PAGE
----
I'm teaching some of my friends magic, and morph seems to be a bit of an outlier mechanic. It's one of the few things that a player has a choice to do but 'doesn't use the stack'. It can make it a bit hard to describe to my new players that are just learning how the stack/abilities resolving work.

Is it fair to describe morph as a cost (paid in addition to the actual morph cost), which does nothing? Effectively, rewording it as

[Cost], turn this creature face up: Do nothing.

Of course, once a creature is turned face up there are effects, such as a change in the creature's power and toughness, and (usually) triggered abilities, but those are only a consequence of an action happening, not a new action paid for by the morph cost.

In my understanding, treating morph as a cost in this way is entirely keeping with the rules. As normal costs, it can only be done when you have priority. Similarly, it can't be responded to. (A creature sacrificed as a cost, as an analogy, cannot be responded to either.)

My question is: is this a fair way of explaining the special case of Morph as a mechanic to newer players, or is there some rule or corner case that I'm missing?

  • I suggest checking rules section 116 for a list of most of the actions that do not use the stack.
    – murgatroid99
    Commented Sep 26, 2019 at 17:33

4 Answers 4


Turning a creature face up by paying its Morph cost is a Special Action, like playing a land.

Taking a special action is similar to paying a cost to cast a spell or activate an ability, in that both take effect immediately without waiting for anything on the stack to resolve, but there are also differences. Players can explicitly take special actions whenever they have priority, but costs can only be paid as part of taking some other action. So, any attempt to represent it as a cost would make it part of another action that does nothing except provide an opportunity to pay that cost, which is essentially backwards.

If Morph was represented as a cost to activate a nothing ability as described in the question, that action could not be taken while you cannot activate non-mana abilites because of cards like Overwhelming Splendor or abilities like Split second.

  • 1
    Other answers had good information, but I chose this one because it described specific cases where treating morph as a cost would break the way morph actually works.
    – Aetherfox
    Commented Sep 26, 2019 at 18:22

Morph has a cost, but it is not a cost. It is simply an action you can take, like playing a land. You can think of turning a creature face-up in the same way as playing a land... playing a land has a cost of losing the land card from your hand; turning a creature face-up has whatever cost is listed next to the keyword "morph".

Normally the comprehensive rules are not a good way to go about learning or teaching the game, but the rules for turning a morph creature face-up are pretty simple here:

702.36e Any time you have priority, you may turn a face-down permanent you control with a morph ability face up. This is a special action; it doesn’t use the stack (see rule 116). To do this, show all players what the permanent’s morph cost would be if it were face up, pay that cost, then turn the permanent face up. (If the permanent wouldn’t have a morph cost if it were face up, it can’t be turned face up this way.) [...]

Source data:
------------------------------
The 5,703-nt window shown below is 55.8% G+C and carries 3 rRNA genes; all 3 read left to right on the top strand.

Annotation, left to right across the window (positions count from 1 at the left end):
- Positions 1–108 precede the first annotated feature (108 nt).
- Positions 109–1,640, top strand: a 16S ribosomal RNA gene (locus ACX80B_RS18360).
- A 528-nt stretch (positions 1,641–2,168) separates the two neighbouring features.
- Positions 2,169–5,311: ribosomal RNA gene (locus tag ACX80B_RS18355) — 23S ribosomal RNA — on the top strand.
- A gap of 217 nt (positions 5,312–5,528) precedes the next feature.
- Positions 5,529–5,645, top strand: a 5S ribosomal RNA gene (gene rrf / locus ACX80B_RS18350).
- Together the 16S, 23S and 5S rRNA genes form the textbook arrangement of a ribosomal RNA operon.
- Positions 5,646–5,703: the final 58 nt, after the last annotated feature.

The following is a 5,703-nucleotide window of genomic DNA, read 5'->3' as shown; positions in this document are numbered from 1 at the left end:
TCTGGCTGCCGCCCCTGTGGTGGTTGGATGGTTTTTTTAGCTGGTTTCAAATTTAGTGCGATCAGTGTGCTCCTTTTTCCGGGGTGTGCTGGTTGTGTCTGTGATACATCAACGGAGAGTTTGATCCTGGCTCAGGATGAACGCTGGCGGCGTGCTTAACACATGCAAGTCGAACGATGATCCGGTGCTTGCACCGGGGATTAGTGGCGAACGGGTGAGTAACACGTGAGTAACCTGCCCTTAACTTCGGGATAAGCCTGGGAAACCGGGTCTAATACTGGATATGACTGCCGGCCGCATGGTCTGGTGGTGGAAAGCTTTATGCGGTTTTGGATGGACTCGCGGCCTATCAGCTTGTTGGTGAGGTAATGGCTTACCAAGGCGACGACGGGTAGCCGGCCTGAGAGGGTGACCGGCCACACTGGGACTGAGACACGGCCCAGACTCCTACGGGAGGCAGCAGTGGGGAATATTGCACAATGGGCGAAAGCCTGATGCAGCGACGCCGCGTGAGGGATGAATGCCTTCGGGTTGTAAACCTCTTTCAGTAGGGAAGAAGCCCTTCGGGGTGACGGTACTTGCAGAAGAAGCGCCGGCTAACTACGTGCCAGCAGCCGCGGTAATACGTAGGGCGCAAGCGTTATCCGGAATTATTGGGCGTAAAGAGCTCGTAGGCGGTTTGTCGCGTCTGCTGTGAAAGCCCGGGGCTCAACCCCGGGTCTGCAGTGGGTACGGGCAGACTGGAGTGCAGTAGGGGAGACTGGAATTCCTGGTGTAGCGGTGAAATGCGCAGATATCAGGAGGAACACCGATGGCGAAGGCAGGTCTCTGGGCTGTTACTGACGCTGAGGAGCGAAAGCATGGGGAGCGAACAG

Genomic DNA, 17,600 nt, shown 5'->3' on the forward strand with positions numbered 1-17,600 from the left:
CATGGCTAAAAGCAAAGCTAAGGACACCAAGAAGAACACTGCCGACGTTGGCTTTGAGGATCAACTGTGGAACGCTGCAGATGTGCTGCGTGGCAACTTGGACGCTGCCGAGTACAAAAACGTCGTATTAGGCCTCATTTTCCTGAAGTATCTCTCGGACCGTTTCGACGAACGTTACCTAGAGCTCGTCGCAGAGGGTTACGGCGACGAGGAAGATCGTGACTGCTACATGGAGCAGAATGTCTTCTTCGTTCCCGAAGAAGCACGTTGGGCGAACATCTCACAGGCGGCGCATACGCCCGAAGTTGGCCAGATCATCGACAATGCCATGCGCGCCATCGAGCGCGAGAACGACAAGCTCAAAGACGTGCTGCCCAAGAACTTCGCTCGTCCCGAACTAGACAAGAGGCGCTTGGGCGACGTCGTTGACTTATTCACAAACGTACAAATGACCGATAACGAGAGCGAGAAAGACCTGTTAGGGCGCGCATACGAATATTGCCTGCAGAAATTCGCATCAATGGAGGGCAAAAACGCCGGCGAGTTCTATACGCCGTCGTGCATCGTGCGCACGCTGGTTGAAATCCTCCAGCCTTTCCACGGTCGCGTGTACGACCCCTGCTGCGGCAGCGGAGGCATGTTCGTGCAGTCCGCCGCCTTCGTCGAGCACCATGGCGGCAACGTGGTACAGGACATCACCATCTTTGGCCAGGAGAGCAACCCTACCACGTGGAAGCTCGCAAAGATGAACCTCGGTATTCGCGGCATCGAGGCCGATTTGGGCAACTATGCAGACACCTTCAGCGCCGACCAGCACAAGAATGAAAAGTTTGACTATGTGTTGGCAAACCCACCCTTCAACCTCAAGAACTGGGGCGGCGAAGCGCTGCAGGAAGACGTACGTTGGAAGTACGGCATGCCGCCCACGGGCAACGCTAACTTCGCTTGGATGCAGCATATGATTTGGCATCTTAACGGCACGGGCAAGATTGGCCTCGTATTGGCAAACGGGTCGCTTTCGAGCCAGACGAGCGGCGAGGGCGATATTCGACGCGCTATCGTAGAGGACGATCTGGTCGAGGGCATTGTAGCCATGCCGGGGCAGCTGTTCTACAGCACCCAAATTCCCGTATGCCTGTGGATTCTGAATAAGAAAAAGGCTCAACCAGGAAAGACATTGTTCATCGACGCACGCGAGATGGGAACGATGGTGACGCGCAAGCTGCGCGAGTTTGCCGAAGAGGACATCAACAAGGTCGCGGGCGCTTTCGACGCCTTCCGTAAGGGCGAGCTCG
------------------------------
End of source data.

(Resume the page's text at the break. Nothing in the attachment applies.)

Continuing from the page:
The fact that it can't be responded to and the fact that paying a cost can't be responded to are really the only 2 things that these have in common. Paying a cost when activating an ability is something you do in order to do something, in this case to activate the ability. The problem with looking at turning a morph card face-up as a cost is that there is no thing that you are paying the cost for. Turning it face-up is generally the end goal; not a cost you are paying to get to some goal.


As you (and the other answers) point out, being turned face up is not part of the cost. However, I do believe that is a reasonable approximation for teaching new players for the reasons you point out and one other that I can think of:

It is a pre-requisite to performing the action. By this I mean you cannot morph an already face up creature, or pay to morph a creature multiple times in succession, just as you cannot sacrifice the same creature to multiple sacrifice a creature costs.


The one caveat I would give is be careful how you state that, you describe it as:

[Cost], turn this creature face up: Do nothing.

When I'm helping new players learn magic, I usually re-inforce that anything with a colon is an activated ability with the cost on the left and the effect on the right. Morphing not only does not use the stack, but also is not an activated ability. So, for example, a static effect on the creature that says activated abilities cannot be activated (such as being detained or under the effect of Arrest) would not prevent the creature from morphing.


Instead of describing being turned face up as part of the cost of morphing, you could compare it to playing a land at instant speed. Both are special actions so exactly the same rules would apply, and it may be one less thing to keep track of.


Morph does not use the stack, which is why it seems to be part of the cost, but it is still in fact the effect of paying the morph cost. It's similar to how you can't respond to mana abilities, as they too don't use the stack. I would say explaining the cases that are independent of the stack would be the best way to show new players how these things work.

In reality paying a morph cost is ending a continuing effect, namely the card being face down as a result of being played morphed.

  • Paying a morph cost is not directly ending a continuous effect. It is its own special action that has multiple results, including ending a continuous effect.
    – murgatroid99
    Commented Sep 26, 2019 at 18:08

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